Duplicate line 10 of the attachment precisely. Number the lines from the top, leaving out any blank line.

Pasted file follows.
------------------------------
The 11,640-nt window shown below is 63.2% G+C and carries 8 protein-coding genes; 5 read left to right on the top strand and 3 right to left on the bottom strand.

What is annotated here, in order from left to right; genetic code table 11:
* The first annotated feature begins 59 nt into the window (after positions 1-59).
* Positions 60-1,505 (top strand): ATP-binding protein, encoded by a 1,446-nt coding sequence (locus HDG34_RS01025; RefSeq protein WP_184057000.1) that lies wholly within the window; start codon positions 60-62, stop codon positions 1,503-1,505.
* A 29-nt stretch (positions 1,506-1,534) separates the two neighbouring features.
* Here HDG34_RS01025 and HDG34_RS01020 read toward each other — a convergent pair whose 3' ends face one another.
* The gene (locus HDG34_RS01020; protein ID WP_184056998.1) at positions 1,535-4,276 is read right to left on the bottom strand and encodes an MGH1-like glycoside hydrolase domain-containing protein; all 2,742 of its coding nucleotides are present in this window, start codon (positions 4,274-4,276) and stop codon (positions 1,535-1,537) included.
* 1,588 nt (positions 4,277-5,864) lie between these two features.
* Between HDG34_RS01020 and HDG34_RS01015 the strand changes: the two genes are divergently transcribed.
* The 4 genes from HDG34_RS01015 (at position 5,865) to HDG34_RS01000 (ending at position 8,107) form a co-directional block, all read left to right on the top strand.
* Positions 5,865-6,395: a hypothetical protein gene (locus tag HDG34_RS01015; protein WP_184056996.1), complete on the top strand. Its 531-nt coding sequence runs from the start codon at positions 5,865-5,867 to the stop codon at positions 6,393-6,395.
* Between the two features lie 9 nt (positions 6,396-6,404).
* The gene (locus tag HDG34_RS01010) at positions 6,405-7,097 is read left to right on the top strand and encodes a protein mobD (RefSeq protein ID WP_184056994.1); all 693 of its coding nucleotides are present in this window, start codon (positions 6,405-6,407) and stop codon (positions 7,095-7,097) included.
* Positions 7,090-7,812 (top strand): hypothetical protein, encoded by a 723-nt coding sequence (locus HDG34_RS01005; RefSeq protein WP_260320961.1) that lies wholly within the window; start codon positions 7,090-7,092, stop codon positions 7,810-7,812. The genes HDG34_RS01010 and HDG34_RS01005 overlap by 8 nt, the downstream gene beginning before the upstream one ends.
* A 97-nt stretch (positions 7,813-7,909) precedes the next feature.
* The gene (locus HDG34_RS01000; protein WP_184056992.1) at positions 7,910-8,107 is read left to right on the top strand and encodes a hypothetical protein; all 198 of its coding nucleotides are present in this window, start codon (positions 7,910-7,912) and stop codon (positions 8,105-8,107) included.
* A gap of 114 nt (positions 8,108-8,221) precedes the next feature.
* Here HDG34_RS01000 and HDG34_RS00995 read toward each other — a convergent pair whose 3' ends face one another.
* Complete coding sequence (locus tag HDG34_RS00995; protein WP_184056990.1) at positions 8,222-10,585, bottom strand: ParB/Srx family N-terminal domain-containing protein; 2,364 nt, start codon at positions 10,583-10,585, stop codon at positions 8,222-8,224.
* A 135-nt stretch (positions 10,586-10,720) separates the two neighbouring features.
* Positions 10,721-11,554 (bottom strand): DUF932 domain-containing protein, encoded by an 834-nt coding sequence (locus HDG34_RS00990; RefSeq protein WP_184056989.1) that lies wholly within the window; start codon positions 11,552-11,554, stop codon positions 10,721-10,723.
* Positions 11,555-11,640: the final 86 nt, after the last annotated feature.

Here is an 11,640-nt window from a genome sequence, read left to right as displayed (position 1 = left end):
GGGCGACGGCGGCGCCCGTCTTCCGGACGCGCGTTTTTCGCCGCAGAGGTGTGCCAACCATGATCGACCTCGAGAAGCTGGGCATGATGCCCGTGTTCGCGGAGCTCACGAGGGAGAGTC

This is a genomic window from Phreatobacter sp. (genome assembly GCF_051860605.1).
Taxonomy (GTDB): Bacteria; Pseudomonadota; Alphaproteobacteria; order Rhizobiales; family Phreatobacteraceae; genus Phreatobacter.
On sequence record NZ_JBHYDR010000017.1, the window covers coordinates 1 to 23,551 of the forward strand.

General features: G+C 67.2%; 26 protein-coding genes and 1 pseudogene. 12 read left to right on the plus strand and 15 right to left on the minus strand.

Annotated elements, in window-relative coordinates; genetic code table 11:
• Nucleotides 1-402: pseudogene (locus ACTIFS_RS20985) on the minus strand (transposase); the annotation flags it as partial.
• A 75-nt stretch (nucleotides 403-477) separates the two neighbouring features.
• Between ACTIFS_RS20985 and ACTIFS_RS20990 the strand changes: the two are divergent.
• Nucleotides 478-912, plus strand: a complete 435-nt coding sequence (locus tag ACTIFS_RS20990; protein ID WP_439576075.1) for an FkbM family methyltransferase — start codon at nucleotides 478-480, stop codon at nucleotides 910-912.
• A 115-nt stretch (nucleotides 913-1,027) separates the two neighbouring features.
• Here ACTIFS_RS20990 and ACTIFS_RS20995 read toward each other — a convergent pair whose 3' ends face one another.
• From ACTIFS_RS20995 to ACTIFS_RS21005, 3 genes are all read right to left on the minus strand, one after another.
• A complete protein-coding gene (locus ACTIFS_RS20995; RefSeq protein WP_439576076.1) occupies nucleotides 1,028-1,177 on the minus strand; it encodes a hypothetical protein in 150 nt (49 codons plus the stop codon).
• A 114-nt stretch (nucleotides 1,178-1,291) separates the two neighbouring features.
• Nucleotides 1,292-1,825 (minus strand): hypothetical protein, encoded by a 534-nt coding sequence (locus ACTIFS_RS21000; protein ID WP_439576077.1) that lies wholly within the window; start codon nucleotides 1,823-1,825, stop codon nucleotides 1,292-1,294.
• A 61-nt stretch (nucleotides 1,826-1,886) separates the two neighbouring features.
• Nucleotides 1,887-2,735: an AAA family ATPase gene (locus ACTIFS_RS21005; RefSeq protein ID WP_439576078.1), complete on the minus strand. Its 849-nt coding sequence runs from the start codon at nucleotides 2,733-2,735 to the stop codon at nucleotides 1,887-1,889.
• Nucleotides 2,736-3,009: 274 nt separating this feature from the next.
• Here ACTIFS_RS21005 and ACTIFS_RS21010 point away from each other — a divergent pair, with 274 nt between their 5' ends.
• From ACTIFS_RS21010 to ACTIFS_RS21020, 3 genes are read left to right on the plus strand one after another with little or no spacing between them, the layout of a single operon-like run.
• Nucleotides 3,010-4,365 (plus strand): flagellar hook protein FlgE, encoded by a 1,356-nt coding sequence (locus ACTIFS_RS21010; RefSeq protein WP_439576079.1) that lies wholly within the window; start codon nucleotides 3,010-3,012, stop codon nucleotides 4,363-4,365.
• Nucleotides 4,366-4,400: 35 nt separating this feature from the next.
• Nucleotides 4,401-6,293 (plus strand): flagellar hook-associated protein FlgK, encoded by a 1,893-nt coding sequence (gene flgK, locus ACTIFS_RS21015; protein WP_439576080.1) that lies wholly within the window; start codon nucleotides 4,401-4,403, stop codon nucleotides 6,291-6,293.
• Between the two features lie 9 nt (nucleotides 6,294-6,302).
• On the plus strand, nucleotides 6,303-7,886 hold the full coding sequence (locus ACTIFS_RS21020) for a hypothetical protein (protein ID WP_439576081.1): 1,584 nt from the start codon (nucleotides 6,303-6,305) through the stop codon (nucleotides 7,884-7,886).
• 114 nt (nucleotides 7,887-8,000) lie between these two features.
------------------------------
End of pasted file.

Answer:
* The 4 genes from HDG34_RS01015 (at position 5,865) to HDG34_RS01000 (ending at position 8,107) form a co-directional block, all read left to right on the top strand.